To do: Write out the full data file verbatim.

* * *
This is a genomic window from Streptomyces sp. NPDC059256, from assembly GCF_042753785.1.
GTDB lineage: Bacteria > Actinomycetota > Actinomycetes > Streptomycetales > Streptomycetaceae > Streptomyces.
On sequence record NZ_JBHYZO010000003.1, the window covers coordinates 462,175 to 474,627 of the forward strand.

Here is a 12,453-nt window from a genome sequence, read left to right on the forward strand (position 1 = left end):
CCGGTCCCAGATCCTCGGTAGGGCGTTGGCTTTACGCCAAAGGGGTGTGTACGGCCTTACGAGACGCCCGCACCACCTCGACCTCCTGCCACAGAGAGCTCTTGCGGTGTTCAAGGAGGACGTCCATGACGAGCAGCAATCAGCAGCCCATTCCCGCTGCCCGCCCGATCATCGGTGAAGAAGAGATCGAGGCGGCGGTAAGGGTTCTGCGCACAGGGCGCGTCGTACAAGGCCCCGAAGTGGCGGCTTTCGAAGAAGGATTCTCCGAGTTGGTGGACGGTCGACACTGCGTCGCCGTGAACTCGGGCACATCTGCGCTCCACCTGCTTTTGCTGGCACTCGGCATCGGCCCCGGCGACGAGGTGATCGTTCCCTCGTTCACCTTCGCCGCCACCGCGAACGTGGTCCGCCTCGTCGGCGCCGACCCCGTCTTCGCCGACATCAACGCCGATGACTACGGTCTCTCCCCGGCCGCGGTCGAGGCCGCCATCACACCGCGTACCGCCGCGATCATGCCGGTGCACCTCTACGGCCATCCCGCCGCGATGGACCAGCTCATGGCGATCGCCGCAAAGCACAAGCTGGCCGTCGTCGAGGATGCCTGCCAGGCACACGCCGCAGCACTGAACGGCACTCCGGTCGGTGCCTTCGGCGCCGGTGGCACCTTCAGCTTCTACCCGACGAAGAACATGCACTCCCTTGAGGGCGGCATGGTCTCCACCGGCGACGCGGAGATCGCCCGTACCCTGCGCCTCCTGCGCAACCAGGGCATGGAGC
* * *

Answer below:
This is a genomic window from Streptomyces sp. NPDC059256, from assembly GCF_042753785.1.
GTDB lineage: Bacteria > Actinomycetota > Actinomycetes > Streptomycetales > Streptomycetaceae > Streptomyces.
On sequence record NZ_JBHYZO010000003.1, the window covers coordinates 462,175 to 474,627 of the forward strand.

Here is a 12,453-nt window from a genome sequence, read left to right on the forward strand (position 1 = left end):
CCGGTCCCAGATCCTCGGTAGGGCGTTGGCTTTACGCCAAAGGGGTGTGTACGGCCTTACGAGACGCCCGCACCACCTCGACCTCCTGCCACAGAGAGCTCTTGCGGTGTTCAAGGAGGACGTCCATGACGAGCAGCAATCAGCAGCCCATTCCCGCTGCCCGCCCGATCATCGGTGAAGAAGAGATCGAGGCGGCGGTAAGGGTTCTGCGCACAGGGCGCGTCGTACAAGGCCCCGAAGTGGCGGCTTTCGAAGAAGGATTCTCCGAGTTGGTGGACGGTCGACACTGCGTCGCCGTGAACTCGGGCACATCTGCGCTCCACCTGCTTTTGCTGGCACTCGGCATCGGCCCCGGCGACGAGGTGATCGTTCCCTCGTTCACCTTCGCCGCCACCGCGAACGTGGTCCGCCTCGTCGGCGCCGACCCCGTCTTCGCCGACATCAACGCCGATGACTACGGTCTCTCCCCGGCCGCGGTCGAGGCCGCCATCACACCGCGTACCGCCGCGATCATGCCGGTGCACCTCTACGGCCATCCCGCCGCGATGGACCAGCTCATGGCGATCGCCGCAAAGCACAAGCTGGCCGTCGTCGAGGATGCCTGCCAGGCACACGCCGCAGCACTGAACGGCACTCCGGTCGGTGCCTTCGGCGCCGGTGGCACCTTCAGCTTCTACCCGACGAAGAACATGCACTCCCTTGAGGGCGGCATGGTCTCCACCGGCGACGCGGAGATCGCCCGTACCCTGCGCCTCCTGCGCAACCAGGGCATGGAGC